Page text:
They said I’m not a writer…


Photo by FlickR user KDinuraj

I posed the question of who is and is not a writer to Redditors and got quite a few responses, take a look!

Good afternoon fellow writers!

I decided, at the age of 29, that I was going to head back to school, to pursue a degree in English with the intention of eventually teaching young hopefuls the ins and outs of the creative writing craft. I’d taken a few classes while earning my Associates and had garnered a fair amount of praise for my short fiction. Certainly nothing to brag about, but enough to give me the confidence to continue my writing and feel somewhat good about myself. As small as my new schools offerings in creative writing classes turned out to be, my enthusiasm was strong and I impatiently waited for the first day of Creative Writing 202 to begin.

I knew the moment I stepped into the classroom that this was where I belonged. The large tables were draped in a square to facilitate group discussions. Along their smooth tops were patches of missing enamel and warn blotches where doodles had been scrubbed from partial memory. Their rubber edges peeled back in most places reminding me of my own desk at home as I’d torn it apart haphazardly, straining to find the right words to put to paper. A few random students populated the worn out swivel chairs that dotted the circumference of our community watering hole. I took a seat, quickly choosing the one which seemed to offer the least amount of damage, subconsciously knowing that I’d need that fresh space to nervously deconstruct while whittling away my own anxieties throughout our workshops.

The class began and our instructors words bounced through my thoughts as I pictured my classmates smiling and cooing to the stories I would craft that semester. Quickly, she broke us into small groups. “To learn a bit about each other, on a personal level,” she’d said.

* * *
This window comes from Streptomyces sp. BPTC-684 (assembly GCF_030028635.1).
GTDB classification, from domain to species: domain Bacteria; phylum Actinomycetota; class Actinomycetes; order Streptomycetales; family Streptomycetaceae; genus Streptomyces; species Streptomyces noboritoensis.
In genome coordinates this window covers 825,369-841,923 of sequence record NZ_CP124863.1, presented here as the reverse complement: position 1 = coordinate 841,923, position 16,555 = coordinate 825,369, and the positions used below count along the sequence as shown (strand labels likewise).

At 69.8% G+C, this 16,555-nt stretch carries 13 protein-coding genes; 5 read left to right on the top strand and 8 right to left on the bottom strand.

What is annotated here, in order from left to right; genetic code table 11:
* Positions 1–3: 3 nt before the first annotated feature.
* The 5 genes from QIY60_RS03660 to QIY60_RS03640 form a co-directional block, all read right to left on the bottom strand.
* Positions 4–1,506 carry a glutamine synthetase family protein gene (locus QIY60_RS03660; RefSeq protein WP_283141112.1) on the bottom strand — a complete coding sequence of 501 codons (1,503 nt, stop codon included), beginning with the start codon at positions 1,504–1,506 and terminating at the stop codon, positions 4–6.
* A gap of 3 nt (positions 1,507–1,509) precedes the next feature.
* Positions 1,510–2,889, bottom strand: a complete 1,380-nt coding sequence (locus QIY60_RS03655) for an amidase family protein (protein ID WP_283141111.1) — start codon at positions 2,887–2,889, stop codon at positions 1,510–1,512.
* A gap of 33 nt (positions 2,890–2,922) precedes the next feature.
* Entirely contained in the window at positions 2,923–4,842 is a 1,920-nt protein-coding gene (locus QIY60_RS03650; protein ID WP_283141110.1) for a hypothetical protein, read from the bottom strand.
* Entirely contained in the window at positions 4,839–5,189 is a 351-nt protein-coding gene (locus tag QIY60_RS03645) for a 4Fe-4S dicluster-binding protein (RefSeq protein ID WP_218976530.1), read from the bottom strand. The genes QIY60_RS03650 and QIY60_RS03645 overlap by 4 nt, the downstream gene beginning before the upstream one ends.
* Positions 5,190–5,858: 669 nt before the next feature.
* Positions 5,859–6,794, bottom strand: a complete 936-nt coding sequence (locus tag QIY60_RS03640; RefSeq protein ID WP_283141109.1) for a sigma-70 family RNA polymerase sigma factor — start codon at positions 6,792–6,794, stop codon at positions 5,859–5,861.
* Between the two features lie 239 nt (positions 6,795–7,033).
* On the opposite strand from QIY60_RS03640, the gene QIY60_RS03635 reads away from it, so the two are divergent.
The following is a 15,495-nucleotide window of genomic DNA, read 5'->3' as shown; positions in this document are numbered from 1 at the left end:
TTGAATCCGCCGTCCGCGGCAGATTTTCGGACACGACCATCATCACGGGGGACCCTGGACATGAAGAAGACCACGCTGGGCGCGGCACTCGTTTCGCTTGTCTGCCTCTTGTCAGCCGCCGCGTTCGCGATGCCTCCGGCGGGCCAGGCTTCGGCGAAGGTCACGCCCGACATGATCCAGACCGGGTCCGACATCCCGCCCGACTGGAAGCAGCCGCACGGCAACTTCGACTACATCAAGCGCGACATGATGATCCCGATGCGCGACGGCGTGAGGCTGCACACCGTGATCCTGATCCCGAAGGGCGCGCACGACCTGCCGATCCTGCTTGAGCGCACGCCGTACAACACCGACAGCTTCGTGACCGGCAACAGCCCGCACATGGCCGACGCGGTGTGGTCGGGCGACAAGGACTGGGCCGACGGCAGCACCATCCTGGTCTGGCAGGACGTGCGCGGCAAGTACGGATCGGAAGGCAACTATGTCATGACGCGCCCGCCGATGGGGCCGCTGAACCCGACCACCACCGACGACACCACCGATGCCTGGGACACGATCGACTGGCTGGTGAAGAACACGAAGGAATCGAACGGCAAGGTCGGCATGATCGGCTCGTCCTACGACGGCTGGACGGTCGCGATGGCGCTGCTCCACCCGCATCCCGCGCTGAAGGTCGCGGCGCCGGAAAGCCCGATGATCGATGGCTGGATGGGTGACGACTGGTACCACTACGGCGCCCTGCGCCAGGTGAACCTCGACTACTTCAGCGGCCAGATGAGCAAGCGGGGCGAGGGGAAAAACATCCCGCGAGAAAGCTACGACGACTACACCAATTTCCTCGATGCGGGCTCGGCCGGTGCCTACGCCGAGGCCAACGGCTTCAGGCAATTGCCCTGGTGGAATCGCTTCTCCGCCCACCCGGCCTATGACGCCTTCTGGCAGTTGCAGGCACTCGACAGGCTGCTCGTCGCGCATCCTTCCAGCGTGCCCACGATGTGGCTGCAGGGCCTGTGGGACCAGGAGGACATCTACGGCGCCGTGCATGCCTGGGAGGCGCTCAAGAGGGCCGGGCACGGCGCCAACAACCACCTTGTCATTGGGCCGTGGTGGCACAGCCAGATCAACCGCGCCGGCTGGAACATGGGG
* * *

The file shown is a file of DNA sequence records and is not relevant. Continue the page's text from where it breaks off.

“Hey guys, my name’s Michael and I’m a writer,” I said. I smiled as I waited for their polite exchange of name.

“What are you working on now,” the girl who’d identified herself as Tanya asked?

“Well, I’ve got a few half written shorts I need to finish, but It’s been some time since I’ve had a chance to work on them lately. I’m an older student, have to pay the bills first ya know. My favorite is about…” It was so exciting to be sharing myself like this again!

“So you’re not really a writer…” Tanya interrupted. Her thin, misshapen eyebrow peaked at it’s edge as she launched an accusatory glance.

“Excuse me,” I responded. “What do you mean?”

“A writer writes….a lot. I write every day. Sometimes I write more than two thousand words a day. A writer has dedication and finds time no matter what. I’m not trying to be mean, I just don’t think you can call yourself that yet.”

This is not the first time I’ve been told that and It certainly hasn’t been the last. In my earlier years, hearing this made me feel like shit. Sure, I don’t have the same process as everyone else, but who does? There was a point in my life where I let the stinging accusations of those that felt they had it all figured out, hurt me. It effected the way I saw myself and nearly changed the path I chose for my future.

I’m here to tell you that they’re wrong. I am a writer; I say it proudly and with the strongest conviction. You ARE a writer!

That’s right, I said it, you ARE a writer! Whether you’re staring at the ceiling and watching dragons fly between the walls of your bedroom, emotionally pouring your heart out in a 400 page novel on the difficulty of being a teenage prom queen in the 21st century or composing your weekly grocery list, it’s the INTENTION of writing it down and possibly sharing that information with others that makes you a writer.

Sure, you should always be working to get as much written down as you can, but this is not so that you can earn the title of writer, you do this so that you can see the faces of the lucky ones you allow to share in those thought processes that you’ve toiled over. Life is a complicated scenario that often leaves far less time than we’d prefer to work on putting our thoughts to paper. Those gaps in “production” can not take away your title as writer. The moments you spend in your head, dreaming and conceiving the finite details of stories untold are what make up the majority of the writing process. It’s really not until the final length of the journey that most of us will actually pull them from our minds and put them down somewhere permanent.